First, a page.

Tweaked by Israeli ingenuity, the IAF’s new generation C-130J Super Hercules, nicknamed “Samson,” headlines Israel’s pavilion at the world’s largest military air show, showcasing the integral part the aircraft plays in Israel’s humanitarian aid missions around the world.
By Lilach Shoval & Israel Hayom Staff
The Israeli Air Force on Friday was scheduled to present its tactical transport plane in the prestigious Royal International Air Tattoo show, the world’s largest annual military air show, held in support of the Royal Air Force Charitable Trust.
Twenty-eight countries, including Israel, the U.S., France, Germany, Australia, Canada, Japan, Jordan and Pakistan, are participating in the three-day show, which is expected to attract over 150,000 spectators over the weekend.
The IAF’s new generation C-130J Super Hercules, nicknamed “Samson,” took off from the Nevatim Air Base near Beersheba en route to RAF Fairford in Gloucestershire in southwest England, where the show is held.
This is the first time in 15 years the IAF has sent an aircraft to RIAT.
The IAF procured the C-130J Super Hercules from American aerospace giant Lockheed Martin. The aircraft has improved carrying capacity, a flight range of some nearly 4,000 kilometers (2,485 miles), and its systems include cutting-edge technology meant to streamline the aircraft’s operations and maintenance, the IDF website said.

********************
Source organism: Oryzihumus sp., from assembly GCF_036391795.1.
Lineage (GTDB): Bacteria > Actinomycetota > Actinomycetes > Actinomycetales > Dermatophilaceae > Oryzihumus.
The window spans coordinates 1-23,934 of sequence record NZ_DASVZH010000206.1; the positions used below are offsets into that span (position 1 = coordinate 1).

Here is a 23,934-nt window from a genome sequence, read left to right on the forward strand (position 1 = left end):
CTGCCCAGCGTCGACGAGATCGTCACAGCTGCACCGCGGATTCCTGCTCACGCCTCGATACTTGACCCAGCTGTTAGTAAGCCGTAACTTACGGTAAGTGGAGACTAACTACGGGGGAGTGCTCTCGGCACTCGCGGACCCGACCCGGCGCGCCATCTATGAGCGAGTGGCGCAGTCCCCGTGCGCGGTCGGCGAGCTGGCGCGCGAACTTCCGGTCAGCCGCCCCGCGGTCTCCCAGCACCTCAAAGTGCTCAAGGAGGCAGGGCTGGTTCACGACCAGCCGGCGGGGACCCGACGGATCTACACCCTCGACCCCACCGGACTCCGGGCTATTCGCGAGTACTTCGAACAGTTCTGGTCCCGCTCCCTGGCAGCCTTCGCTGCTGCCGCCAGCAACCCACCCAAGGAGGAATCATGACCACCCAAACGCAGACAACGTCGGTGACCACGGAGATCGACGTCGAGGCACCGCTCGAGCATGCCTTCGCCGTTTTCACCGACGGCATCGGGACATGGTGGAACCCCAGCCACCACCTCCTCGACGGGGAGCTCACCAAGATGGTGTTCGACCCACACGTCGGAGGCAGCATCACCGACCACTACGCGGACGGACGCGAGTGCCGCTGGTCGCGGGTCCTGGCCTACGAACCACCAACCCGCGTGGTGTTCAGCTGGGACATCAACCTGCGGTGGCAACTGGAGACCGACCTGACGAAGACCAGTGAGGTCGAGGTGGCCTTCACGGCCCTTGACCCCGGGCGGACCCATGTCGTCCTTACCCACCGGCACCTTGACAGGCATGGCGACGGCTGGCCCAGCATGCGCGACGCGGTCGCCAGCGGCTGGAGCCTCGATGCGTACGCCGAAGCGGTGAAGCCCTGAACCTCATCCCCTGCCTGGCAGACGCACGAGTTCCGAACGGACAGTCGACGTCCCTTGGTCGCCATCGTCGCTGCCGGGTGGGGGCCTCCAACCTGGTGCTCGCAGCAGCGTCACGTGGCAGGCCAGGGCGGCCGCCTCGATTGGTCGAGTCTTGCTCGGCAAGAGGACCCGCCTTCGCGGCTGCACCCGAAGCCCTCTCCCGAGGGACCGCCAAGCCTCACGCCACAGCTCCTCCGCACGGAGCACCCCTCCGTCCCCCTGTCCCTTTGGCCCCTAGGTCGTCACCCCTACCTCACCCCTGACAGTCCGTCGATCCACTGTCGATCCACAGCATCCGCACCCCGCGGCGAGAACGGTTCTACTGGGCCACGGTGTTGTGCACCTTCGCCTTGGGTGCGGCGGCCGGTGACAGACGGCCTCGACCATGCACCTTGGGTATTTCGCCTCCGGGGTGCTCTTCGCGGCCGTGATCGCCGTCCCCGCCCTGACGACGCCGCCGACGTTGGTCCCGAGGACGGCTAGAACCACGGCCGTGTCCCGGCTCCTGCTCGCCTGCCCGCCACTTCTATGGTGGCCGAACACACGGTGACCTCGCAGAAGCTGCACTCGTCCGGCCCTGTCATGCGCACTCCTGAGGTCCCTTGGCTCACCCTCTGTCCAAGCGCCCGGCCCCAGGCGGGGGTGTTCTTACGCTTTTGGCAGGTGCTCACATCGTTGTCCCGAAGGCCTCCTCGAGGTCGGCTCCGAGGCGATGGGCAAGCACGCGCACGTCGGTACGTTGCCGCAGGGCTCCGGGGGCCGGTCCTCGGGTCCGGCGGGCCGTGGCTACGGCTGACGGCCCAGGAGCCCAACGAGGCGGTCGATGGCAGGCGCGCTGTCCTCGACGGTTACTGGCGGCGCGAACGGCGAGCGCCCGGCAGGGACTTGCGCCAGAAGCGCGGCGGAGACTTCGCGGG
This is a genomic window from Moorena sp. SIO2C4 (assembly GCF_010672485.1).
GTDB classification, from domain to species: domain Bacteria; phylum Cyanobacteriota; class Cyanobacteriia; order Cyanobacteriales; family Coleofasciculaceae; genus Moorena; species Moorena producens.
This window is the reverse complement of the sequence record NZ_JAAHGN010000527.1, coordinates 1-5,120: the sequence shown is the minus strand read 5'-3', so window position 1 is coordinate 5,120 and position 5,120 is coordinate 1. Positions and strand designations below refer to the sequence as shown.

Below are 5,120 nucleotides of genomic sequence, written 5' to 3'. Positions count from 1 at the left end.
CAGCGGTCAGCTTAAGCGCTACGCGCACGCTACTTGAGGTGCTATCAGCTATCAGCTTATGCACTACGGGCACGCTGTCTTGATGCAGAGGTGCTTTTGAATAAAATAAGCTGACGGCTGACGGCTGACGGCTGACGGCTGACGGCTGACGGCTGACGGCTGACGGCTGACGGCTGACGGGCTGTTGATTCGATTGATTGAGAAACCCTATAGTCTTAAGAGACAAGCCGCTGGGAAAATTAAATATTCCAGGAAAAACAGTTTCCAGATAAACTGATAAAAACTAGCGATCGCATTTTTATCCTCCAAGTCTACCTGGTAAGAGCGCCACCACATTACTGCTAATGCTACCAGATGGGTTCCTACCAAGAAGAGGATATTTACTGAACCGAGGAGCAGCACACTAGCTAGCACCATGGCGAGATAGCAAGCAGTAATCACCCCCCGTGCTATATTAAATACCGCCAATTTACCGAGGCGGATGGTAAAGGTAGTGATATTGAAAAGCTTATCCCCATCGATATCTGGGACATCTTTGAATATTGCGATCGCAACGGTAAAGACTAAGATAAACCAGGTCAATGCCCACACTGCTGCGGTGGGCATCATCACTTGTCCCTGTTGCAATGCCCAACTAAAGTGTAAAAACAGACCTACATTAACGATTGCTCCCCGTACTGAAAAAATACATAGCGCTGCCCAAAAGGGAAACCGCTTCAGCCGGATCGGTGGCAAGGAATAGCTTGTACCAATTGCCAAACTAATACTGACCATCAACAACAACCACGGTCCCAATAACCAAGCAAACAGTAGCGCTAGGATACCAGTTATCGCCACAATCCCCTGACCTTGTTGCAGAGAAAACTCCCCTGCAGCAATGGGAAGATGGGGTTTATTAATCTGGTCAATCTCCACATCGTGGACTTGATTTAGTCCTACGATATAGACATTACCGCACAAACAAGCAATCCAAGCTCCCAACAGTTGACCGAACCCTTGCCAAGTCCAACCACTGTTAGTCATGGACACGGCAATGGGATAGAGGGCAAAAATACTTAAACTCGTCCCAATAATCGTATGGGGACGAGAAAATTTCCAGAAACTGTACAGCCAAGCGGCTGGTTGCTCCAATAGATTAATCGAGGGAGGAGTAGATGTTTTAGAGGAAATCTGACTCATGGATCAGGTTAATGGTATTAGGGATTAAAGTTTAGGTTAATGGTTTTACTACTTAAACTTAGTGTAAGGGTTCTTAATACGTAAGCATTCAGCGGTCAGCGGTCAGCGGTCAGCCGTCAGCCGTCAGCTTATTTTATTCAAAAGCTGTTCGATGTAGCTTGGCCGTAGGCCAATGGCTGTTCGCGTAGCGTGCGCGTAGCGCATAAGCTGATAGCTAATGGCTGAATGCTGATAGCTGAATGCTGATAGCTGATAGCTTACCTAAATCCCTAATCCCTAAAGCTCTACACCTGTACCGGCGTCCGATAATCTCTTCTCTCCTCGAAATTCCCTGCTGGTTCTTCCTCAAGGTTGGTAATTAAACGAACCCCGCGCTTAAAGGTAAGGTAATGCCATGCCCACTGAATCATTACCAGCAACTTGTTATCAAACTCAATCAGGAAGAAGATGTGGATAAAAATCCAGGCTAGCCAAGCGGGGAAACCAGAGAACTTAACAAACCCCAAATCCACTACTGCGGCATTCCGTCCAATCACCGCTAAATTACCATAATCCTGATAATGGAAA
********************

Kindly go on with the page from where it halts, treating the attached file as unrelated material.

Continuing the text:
Air force commanders from all over the world, as well as senior military personnel and political officials are set to participate in the show, hobnobbing with royalty, including the Duke and Duchess of Cambridge, Prince William and his wife, Kate Middleton.
The Israeli delegation to RIAT, headed by Israeli Air Force Chief of Staff Brig. Gen. Tal Kalman, comprises 40 people and includes top IAF officials, Defense and Foreign ministries’ officials, representatives from the office of the Israeli military attache in Britain, pilots from Unit 669, the IAF’s elite extraction unit, and officers with the IDF’s Medical Corps.
The Israeli pavilion will showcase mostly the military’s participation in humanitarian aid missions, of which Samson is an integral part.
“We obviously won’t be showcasing all our capabilities,” Unit 669 Lt. Col. Yoav told Israel Hayom, “but visitors would be able to get a look at the plane and learn about its capabilities even without a flight demonstration. This is an opportunity to influence international public opinion. We have much to be proud of, so this is a very important trip,” he said.
View original Israel Hayom publication at: